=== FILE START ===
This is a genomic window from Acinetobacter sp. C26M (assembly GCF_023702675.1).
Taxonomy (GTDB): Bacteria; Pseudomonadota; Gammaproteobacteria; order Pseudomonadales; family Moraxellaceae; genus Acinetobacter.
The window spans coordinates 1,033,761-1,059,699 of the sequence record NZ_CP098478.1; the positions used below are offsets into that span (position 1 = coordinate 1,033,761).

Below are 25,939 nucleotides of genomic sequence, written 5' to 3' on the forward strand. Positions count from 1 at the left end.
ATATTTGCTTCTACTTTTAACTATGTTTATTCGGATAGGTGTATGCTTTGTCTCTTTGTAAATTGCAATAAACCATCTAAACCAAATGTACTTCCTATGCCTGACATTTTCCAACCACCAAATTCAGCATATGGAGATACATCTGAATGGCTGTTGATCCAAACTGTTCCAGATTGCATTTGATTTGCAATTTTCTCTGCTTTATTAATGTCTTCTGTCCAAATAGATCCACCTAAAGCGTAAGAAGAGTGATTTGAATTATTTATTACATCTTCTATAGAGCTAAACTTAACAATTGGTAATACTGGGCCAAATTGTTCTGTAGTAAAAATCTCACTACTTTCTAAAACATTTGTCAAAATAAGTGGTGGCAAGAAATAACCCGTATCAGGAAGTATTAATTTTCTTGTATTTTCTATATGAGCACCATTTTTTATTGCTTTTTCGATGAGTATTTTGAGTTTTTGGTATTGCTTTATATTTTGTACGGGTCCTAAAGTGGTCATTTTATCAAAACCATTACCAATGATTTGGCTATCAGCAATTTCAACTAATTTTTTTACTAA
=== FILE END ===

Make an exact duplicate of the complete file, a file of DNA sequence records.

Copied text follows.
This is a genomic window from Acinetobacter sp. C26M (assembly GCF_023702675.1).
Taxonomy (GTDB): Bacteria; Pseudomonadota; Gammaproteobacteria; order Pseudomonadales; family Moraxellaceae; genus Acinetobacter.
The window spans coordinates 1,033,761-1,059,699 of the sequence record NZ_CP098478.1; the positions used below are offsets into that span (position 1 = coordinate 1,033,761).

Below are 25,939 nucleotides of genomic sequence, written 5' to 3' on the forward strand. Positions count from 1 at the left end.
ATATTTGCTTCTACTTTTAACTATGTTTATTCGGATAGGTGTATGCTTTGTCTCTTTGTAAATTGCAATAAACCATCTAAACCAAATGTACTTCCTATGCCTGACATTTTCCAACCACCAAATTCAGCATATGGAGATACATCTGAATGGCTGTTGATCCAAACTGTTCCAGATTGCATTTGATTTGCAATTTTCTCTGCTTTATTAATGTCTTCTGTCCAAATAGATCCACCTAAAGCGTAAGAAGAGTGATTTGAATTATTTATTACATCTTCTATAGAGCTAAACTTAACAATTGGTAATACTGGGCCAAATTGTTCTGTAGTAAAAATCTCACTACTTTCTAAAACATTTGTCAAAATAAGTGGTGGCAAGAAATAACCCGTATCAGGAAGTATTAATTTTCTTGTATTTTCTATATGAGCACCATTTTTTATTGCTTTTTCGATGAGTATTTTGAGTTTTTGGTATTGCTTTATATTTTGTACGGGTCCTAAAGTGGTCATTTTATCAAAACCATTACCAATGATTTGGCTATCAGCAATTTCAACTAATTTTTTTACTAA